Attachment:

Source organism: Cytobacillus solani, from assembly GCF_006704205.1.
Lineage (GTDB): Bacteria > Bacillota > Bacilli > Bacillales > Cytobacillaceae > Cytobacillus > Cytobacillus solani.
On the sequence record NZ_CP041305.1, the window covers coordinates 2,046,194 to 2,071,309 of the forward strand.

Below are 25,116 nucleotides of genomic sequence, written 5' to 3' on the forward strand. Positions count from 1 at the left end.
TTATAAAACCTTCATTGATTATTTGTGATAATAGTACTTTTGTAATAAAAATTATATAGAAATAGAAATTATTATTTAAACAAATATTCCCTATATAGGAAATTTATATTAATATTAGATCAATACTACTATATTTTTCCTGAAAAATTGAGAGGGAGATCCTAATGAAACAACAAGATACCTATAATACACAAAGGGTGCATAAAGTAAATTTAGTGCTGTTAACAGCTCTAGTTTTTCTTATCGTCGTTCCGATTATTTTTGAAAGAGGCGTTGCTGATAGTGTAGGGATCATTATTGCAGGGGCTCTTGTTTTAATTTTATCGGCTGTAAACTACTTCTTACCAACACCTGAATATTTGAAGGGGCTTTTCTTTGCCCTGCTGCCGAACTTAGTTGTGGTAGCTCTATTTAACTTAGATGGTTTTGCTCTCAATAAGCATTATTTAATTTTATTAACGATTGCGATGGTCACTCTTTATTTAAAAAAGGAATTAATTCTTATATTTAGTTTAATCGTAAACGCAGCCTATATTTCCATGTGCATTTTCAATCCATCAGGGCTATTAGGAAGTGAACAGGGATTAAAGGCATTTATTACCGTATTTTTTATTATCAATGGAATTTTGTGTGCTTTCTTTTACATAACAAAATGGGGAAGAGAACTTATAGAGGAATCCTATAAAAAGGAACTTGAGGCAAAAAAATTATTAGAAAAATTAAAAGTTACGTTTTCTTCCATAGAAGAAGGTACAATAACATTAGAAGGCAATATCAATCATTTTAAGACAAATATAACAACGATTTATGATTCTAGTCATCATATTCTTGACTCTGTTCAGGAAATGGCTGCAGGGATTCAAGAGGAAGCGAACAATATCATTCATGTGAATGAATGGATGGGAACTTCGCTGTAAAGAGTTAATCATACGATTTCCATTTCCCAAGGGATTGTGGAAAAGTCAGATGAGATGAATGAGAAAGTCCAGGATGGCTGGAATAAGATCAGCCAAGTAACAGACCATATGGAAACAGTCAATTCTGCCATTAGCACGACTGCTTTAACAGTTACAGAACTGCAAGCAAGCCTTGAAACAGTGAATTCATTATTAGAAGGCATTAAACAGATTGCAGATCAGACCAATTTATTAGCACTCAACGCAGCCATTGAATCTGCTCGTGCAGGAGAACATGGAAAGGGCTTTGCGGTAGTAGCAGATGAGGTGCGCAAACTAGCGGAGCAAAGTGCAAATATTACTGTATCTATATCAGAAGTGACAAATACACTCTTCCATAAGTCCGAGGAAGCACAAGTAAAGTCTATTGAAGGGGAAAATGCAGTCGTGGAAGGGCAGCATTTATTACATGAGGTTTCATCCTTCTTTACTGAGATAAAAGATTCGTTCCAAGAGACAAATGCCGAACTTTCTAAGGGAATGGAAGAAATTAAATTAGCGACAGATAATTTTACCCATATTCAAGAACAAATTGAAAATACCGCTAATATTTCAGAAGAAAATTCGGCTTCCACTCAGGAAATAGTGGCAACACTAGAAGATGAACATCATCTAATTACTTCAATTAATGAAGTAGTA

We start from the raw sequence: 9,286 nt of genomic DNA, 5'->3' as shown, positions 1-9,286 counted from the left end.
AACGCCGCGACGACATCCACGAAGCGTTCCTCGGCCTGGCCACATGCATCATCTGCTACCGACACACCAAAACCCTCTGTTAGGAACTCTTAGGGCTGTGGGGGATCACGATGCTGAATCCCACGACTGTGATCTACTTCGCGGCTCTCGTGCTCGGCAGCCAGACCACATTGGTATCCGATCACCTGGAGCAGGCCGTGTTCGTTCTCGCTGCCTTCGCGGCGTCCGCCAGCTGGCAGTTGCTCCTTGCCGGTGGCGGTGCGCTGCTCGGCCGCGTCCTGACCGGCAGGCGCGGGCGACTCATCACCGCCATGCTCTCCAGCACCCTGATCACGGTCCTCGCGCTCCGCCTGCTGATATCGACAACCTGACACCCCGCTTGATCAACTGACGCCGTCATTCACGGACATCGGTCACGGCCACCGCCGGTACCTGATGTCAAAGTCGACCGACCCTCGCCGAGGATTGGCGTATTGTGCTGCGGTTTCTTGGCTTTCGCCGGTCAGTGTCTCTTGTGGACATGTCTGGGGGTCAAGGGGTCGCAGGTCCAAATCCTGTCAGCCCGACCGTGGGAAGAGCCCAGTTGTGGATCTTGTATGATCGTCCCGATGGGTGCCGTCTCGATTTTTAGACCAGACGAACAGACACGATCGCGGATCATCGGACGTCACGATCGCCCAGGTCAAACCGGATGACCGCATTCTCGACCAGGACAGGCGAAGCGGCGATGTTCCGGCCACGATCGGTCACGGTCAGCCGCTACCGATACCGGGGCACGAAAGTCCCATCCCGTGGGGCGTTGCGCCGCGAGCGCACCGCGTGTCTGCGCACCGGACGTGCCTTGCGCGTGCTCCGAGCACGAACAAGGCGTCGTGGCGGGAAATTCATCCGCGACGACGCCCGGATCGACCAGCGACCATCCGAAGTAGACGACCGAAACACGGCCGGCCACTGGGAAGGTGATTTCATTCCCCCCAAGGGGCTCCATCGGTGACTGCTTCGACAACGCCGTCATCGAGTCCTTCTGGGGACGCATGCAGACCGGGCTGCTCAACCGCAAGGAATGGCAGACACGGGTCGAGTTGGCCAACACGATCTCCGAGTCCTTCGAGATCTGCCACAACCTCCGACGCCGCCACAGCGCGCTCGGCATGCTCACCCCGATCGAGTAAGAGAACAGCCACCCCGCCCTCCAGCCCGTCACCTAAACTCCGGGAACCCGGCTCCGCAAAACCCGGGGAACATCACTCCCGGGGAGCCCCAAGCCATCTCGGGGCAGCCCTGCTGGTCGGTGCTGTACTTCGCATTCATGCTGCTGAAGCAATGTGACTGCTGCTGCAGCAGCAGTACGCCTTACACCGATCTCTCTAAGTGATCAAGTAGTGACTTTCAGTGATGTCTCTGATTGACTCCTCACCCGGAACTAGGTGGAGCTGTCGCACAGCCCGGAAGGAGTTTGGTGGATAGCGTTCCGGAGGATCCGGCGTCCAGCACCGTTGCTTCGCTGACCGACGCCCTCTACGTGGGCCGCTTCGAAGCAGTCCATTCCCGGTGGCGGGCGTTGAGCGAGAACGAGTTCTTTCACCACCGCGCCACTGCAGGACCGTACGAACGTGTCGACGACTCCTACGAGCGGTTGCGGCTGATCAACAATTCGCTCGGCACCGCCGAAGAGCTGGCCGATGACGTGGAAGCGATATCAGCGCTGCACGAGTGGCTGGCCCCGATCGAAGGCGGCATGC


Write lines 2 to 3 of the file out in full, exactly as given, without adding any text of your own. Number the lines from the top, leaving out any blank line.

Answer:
Lineage (GTDB): Bacteria > Bacillota > Bacilli > Bacillales > Cytobacillaceae > Cytobacillus > Cytobacillus solani.
On the sequence record NZ_CP041305.1, the window covers coordinates 2,046,194 to 2,071,309 of the forward strand.